Ad sales: They’s good, but for how long? Most television networks report that scatter prices are comfortably above the upfront market from this past summer. CBS chief Les Moonves says prices in 4Q are up by “mid-teens” on a percentage basis, while Discovery says it sees least high single digit percentages. But Disney’s Bob Iger noted that scatter prices have “slowed slightly these last few weeks.” Kurt Hall of National CineMedia — the leading seller of ads in movie theaters — was far more direct when he spoke to analysts after ratcheting down his company’s financial forecasts. “I’m sure that the broadcast and cable guys are sitting there now counting their lucky stars they got their upfront done before August,” he told analysts. “There’s a lot of uncertainty.”
UPDATE, 5:30 PM: It looks like the deal Netflix announced this morning to expand into the UK and Ireland will take its toll on the company, which said during its post-earnings conference call with analysts that …
The flip-flops continue at beleaguered Netflix. CEO Reed Hastings says today in a blog post that “It is clear that for many of our members two websites would make things more difficult, so we are going to keep Netflix as one place to go for streaming and DVDs. This means no change: one website, one account, one password … in other words, no Qwikster.” He says that Netflix is sticking by its decision in July to raise prices by 60% for subscribers who want to continue to both stream videos and rent DVDs, but adds that ”we are now done with price changes.” The consumer backlash to that new pricing kicked off a three-month period during which Netflix’s market value fell by 60% — about $10B. The company said last month that it expected to report that its 3Q subscriptions would be about 1M lower than it had projected. Hastings hoped to stop the bleeding on Sept. 18: He apologized for the way he announced the price increase and unveiled his plan to give the weakening DVD rental business a new identity. The newly renamed Qwikster would add video game rentals to the mix and have its own CEO, Andy Rendich. “Our view is with this split of the businesses, we will be better at streaming, and we will be better at DVD by mail,” Hastings said at the time. “It is possible we are moving too fast — it is hard to say. But going forward, Qwikster will continue to run the best DVD by mail service ever, throughout the United States.” Lots of consumers, though, found the arrangement confusing, while investors wondered whether Hastings was simply preparing to sell his DVD rental business.
Wall Street was reassured by today’s announcement, which comes just as some analysts say that Netflix’s share price is low enough to consider buying again. The stock is up more than 7% in early trading. Just prior to Netflix’s announcement one of its toughest critics, Janney Capital Markets analyst Tony Wible, upgraded his recommendation to “neutral” from “sell.” He says that “Management is under immense pressure to revive interest in the stock and will likely use 3Q11 earnings to rebuild confidence any way they can, especially if they are looking to sell the company.” Netflix will report its 3Q earnings on Oct. 24. Goldman Sachs’ Ingrid Chung says that while “today’s retreat from separating the websites shows how little testing had gone into the launch of Qwikster, we believe that the more humbled management team will be more thoughtful going forward.” Lazard Capital Markets’ Barton Crockett calls the decision to drop Qwikster “clearly, a good idea” but adds that it isn’t enough to make up for the declining popularity of DVDs, and Netflix’s price hike. He adds that the company’s “very visible waffling also likely dinged domestic momentum near-term.”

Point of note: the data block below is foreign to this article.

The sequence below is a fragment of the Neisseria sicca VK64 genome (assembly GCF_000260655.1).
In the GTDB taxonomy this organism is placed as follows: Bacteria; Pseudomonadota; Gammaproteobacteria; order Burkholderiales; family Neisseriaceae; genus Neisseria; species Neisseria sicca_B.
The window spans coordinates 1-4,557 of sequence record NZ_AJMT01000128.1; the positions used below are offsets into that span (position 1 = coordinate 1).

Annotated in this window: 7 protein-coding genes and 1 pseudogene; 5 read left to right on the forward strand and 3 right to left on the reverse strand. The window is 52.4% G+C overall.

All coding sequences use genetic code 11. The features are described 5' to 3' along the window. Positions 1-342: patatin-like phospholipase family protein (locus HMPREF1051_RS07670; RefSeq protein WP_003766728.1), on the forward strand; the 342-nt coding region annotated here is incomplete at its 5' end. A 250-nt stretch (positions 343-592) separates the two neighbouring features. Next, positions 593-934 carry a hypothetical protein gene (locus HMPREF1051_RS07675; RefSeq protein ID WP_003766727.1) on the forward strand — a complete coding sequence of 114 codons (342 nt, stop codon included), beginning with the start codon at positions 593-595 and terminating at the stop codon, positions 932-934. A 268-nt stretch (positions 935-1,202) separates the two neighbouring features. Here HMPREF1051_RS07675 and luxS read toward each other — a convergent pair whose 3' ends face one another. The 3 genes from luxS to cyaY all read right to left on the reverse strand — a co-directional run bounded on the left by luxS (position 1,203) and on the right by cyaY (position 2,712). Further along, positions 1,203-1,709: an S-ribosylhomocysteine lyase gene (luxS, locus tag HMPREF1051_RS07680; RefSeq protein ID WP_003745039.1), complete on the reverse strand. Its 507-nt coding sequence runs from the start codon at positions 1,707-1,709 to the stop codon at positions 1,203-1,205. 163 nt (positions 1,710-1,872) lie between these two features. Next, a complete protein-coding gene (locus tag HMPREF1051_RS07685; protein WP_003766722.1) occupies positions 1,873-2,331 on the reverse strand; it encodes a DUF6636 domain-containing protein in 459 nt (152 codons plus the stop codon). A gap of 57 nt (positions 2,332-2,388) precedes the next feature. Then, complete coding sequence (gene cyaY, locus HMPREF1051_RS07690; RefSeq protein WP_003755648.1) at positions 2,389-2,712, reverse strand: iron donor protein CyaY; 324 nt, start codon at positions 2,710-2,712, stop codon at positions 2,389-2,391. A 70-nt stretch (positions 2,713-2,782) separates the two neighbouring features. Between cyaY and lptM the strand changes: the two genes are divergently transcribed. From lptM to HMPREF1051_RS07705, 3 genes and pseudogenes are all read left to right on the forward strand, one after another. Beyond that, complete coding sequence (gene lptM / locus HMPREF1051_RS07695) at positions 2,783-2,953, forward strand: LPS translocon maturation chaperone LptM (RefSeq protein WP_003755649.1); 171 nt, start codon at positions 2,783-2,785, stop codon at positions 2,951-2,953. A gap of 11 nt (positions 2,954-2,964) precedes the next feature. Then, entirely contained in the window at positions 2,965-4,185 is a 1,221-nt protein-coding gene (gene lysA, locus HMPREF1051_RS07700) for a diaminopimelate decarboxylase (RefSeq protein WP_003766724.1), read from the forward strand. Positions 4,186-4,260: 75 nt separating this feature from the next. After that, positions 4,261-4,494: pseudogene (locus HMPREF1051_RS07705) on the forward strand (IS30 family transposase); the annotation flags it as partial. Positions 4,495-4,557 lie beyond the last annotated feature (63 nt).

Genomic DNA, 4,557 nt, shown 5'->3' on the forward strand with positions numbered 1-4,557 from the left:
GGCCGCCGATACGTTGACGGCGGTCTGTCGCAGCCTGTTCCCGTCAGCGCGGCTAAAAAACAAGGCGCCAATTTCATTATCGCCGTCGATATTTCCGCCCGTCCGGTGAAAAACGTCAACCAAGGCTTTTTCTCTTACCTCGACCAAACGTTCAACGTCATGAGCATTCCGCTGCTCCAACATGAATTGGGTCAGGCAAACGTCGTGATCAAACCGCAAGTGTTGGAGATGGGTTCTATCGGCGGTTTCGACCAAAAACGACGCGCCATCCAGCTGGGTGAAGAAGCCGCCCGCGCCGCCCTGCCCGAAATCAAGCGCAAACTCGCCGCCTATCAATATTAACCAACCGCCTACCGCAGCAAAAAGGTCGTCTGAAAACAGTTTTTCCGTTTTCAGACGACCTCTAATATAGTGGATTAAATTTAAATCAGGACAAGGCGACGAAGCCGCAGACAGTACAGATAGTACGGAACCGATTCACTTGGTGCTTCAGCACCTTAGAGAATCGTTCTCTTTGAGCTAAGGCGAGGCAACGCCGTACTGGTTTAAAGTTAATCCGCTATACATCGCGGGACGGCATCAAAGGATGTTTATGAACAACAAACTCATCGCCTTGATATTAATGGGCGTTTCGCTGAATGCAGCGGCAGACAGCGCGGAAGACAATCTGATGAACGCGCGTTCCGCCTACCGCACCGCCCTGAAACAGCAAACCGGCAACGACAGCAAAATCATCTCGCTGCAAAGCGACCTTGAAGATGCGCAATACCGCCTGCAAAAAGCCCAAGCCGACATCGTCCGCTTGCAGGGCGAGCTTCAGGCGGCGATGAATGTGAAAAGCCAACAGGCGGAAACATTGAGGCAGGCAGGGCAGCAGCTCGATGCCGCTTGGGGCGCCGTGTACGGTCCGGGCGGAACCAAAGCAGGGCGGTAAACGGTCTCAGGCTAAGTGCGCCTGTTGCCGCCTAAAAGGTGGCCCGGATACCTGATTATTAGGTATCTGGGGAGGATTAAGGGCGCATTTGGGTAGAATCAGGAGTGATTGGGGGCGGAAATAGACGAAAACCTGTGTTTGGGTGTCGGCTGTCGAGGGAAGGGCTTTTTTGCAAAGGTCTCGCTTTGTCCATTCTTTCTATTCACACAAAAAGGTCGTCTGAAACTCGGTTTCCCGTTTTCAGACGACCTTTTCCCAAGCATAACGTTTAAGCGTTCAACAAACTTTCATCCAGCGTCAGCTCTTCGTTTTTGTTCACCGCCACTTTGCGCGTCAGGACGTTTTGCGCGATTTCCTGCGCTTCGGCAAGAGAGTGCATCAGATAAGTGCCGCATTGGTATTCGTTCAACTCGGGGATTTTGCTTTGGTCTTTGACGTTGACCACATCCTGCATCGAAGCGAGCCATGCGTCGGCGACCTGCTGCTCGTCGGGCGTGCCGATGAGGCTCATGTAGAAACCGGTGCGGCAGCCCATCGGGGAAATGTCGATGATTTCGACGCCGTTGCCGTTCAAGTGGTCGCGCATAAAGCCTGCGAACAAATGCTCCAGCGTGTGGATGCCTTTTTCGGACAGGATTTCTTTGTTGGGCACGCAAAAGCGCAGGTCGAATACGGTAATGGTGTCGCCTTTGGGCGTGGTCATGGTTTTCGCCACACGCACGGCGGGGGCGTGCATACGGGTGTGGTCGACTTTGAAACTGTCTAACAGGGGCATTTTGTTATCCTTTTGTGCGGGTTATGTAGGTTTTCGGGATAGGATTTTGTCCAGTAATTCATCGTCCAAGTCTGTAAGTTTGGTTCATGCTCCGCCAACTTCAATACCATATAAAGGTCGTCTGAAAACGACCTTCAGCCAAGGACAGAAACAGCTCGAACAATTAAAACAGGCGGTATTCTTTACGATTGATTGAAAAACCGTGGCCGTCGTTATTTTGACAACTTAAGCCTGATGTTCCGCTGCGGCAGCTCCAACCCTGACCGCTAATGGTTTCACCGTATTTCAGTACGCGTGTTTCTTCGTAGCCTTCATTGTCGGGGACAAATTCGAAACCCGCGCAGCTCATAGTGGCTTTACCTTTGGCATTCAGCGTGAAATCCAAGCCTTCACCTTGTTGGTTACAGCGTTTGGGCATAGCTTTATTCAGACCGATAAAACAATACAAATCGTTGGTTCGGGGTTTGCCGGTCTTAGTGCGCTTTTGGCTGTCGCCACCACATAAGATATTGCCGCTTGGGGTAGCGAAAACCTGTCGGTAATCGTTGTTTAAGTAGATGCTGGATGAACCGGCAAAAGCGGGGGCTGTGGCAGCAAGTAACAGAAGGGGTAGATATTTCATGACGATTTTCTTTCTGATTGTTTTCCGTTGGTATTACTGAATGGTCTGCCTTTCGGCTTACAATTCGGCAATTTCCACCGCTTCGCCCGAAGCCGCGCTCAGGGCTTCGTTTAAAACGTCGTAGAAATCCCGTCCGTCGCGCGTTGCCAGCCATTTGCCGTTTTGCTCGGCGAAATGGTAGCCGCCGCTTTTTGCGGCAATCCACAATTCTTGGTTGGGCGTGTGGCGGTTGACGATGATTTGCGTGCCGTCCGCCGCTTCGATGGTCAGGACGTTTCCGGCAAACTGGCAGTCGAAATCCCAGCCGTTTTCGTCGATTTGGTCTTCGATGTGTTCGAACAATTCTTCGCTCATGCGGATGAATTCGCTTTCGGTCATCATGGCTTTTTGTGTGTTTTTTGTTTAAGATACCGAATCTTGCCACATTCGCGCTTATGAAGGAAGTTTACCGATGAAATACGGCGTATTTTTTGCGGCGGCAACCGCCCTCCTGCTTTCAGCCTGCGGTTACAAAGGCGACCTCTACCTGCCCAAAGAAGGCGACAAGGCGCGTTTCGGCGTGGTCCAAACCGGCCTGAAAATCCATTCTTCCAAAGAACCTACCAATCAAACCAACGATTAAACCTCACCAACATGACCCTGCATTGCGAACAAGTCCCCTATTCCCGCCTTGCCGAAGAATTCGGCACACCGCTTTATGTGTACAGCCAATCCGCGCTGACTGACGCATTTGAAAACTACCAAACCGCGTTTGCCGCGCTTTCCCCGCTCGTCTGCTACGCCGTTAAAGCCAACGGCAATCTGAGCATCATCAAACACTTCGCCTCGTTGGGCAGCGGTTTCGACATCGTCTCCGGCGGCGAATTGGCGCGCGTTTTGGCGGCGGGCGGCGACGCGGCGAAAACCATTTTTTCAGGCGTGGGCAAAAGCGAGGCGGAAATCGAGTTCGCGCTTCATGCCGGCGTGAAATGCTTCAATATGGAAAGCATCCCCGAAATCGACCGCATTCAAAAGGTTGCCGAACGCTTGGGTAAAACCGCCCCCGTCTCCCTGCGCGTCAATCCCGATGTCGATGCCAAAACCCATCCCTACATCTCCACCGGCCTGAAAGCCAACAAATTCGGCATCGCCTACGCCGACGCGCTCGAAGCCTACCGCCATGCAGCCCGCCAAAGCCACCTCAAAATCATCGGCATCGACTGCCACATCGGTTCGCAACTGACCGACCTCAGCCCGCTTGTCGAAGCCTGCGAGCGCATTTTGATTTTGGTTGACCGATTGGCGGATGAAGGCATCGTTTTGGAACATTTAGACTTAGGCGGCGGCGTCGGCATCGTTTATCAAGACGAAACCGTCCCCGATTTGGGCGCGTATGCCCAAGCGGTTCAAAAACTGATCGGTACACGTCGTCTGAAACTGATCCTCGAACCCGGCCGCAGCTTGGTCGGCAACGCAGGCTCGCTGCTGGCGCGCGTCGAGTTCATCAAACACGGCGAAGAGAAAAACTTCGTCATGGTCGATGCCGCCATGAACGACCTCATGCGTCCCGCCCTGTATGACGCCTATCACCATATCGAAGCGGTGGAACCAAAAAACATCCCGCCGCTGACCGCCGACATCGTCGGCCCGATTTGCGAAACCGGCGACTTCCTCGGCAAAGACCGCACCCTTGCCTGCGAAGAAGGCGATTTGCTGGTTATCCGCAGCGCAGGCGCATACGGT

Here’s today’s release about the end of Qwikster:
Facebook’s latest revamp has big implications for entertainment. At the company’s developer conference f8 today, CEO Mark Zuckerberg revealed the broader purpose of the site’s recently unveiled “ticker” feature as well as a new one called Timeline, and announced a slew of content deals that will allow users to latch on to the TV shows, movies and music that their friends are enjoying. The “open graph” media apps — which will include Hulu, Netflix, Spotify and IMDb – will allow users to launch a window from the ticker or Timeline to watch TV and movie content, or listen to songs their friends have just listened to. However, as Netflix can’t seem to catch a break lately, there are complications: The company’s embattled CEO, Reed Hastings, also took the stage at f8 to talk about the Netflix integration and pointed out that current U.S. law prevents Netflix users from connecting the service to their Facebook account. Users in all the company’s other territories have the go-ahead, though. The Netflix blog posted a plea for its U.S. customers to ask Congress to reverse a law that “creates some confusion over our ability to let U.S. members automatically share the television shows and movies they watch with their friends on Facebook.”
Are you a big-name executive capable of cultivating relationships and striking deals with the film and music industries? If you are, Facebook wants you, according to a report from Reuters. The social media titan wants to make media a major …
The Netflix situation is becoming scary. The stock was down another 9.4% today, to $129.66. That means the company has lost 55.4% of its value since July 11, the day before it announced its decision to split the streaming video service from DVD rentals — upping the subscription price by 60% for those who still want both. Yesterday, CEO Reed Hastings apologized for his PR blunder by trying to gloss over that fact. He adding that the DVD-rental business will have a new name, Qwikster, and begin to rent video games as well. How low can Netflix go?
Netflix CEO Reed Hastings apologized to customers late today and announced that Netflix will split its DVD and streaming video businesses and rebrand the DVD division. “In hindsight, I slid into arrogance based upon past success,” Hastings admitted in a blog post. He had to do something to win back his customers and stem his stock slide. Netflix has been under fire since it instituted a 60% price hike for its DVD and streaming video services. The change sparked a social media revolt and dropped its stock by nearly 50%. The company suffered another setback earlier this month, when Starz announced it would not be renewing its deal, which will mean Disney and Sony pictures won’t be available in 2012. “Now I see that given the huge changes we have been recently making, I should have personally given a full justification to our members of why we are separating DVD and streaming, and charging for both,” Hastings added.